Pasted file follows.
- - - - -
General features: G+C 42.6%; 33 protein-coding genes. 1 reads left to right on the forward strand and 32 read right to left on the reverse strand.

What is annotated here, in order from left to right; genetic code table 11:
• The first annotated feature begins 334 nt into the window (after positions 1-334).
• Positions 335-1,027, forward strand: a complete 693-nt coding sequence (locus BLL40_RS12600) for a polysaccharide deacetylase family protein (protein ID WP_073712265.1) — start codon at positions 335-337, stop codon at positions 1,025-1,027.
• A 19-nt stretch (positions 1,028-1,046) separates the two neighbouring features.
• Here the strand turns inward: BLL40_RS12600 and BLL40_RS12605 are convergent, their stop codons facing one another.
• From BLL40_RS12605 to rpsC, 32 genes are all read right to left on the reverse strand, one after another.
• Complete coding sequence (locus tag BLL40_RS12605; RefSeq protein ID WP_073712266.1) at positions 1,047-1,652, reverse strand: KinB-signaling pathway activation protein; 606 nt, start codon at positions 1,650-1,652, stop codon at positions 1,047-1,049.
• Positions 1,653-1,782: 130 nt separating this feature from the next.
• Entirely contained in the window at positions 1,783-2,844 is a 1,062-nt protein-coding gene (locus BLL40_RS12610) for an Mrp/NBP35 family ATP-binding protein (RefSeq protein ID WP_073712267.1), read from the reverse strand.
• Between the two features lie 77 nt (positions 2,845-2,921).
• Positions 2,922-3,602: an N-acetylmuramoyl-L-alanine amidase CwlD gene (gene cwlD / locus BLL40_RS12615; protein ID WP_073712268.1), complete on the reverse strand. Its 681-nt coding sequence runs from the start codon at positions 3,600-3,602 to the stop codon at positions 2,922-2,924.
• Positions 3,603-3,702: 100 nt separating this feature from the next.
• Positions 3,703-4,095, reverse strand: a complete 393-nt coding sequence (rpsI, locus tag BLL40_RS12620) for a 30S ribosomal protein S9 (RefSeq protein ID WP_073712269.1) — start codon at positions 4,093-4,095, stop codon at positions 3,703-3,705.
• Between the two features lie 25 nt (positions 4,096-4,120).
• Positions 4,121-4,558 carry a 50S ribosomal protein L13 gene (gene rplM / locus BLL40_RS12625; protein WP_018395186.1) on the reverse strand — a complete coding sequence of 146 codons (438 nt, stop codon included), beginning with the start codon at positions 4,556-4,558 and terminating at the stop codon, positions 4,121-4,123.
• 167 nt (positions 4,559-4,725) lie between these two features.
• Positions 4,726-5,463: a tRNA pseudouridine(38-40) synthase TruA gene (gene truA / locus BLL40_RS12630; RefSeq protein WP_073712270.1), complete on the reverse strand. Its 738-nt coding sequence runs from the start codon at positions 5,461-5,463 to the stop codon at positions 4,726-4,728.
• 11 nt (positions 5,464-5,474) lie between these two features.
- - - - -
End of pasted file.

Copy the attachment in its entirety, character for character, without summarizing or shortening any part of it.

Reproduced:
General features: G+C 42.6%; 33 protein-coding genes. 1 reads left to right on the forward strand and 32 read right to left on the reverse strand.

What is annotated here, in order from left to right; genetic code table 11:
• The first annotated feature begins 334 nt into the window (after positions 1-334).
• Positions 335-1,027, forward strand: a complete 693-nt coding sequence (locus BLL40_RS12600) for a polysaccharide deacetylase family protein (protein ID WP_073712265.1) — start codon at positions 335-337, stop codon at positions 1,025-1,027.
• A 19-nt stretch (positions 1,028-1,046) separates the two neighbouring features.
• Here the strand turns inward: BLL40_RS12600 and BLL40_RS12605 are convergent, their stop codons facing one another.
• From BLL40_RS12605 to rpsC, 32 genes are all read right to left on the reverse strand, one after another.
• Complete coding sequence (locus tag BLL40_RS12605; RefSeq protein ID WP_073712266.1) at positions 1,047-1,652, reverse strand: KinB-signaling pathway activation protein; 606 nt, start codon at positions 1,650-1,652, stop codon at positions 1,047-1,049.
• Positions 1,653-1,782: 130 nt separating this feature from the next.
• Entirely contained in the window at positions 1,783-2,844 is a 1,062-nt protein-coding gene (locus BLL40_RS12610) for an Mrp/NBP35 family ATP-binding protein (RefSeq protein ID WP_073712267.1), read from the reverse strand.
• Between the two features lie 77 nt (positions 2,845-2,921).
• Positions 2,922-3,602: an N-acetylmuramoyl-L-alanine amidase CwlD gene (gene cwlD / locus BLL40_RS12615; protein ID WP_073712268.1), complete on the reverse strand. Its 681-nt coding sequence runs from the start codon at positions 3,600-3,602 to the stop codon at positions 2,922-2,924.
• Positions 3,603-3,702: 100 nt separating this feature from the next.
• Positions 3,703-4,095, reverse strand: a complete 393-nt coding sequence (rpsI, locus tag BLL40_RS12620) for a 30S ribosomal protein S9 (RefSeq protein ID WP_073712269.1) — start codon at positions 4,093-4,095, stop codon at positions 3,703-3,705.
• Between the two features lie 25 nt (positions 4,096-4,120).
• Positions 4,121-4,558 carry a 50S ribosomal protein L13 gene (gene rplM / locus BLL40_RS12625; protein WP_018395186.1) on the reverse strand — a complete coding sequence of 146 codons (438 nt, stop codon included), beginning with the start codon at positions 4,556-4,558 and terminating at the stop codon, positions 4,121-4,123.
• 167 nt (positions 4,559-4,725) lie between these two features.
• Positions 4,726-5,463: a tRNA pseudouridine(38-40) synthase TruA gene (gene truA / locus BLL40_RS12630; RefSeq protein WP_073712270.1), complete on the reverse strand. Its 738-nt coding sequence runs from the start codon at positions 5,461-5,463 to the stop codon at positions 4,726-4,728.
• 11 nt (positions 5,464-5,474) lie between these two features.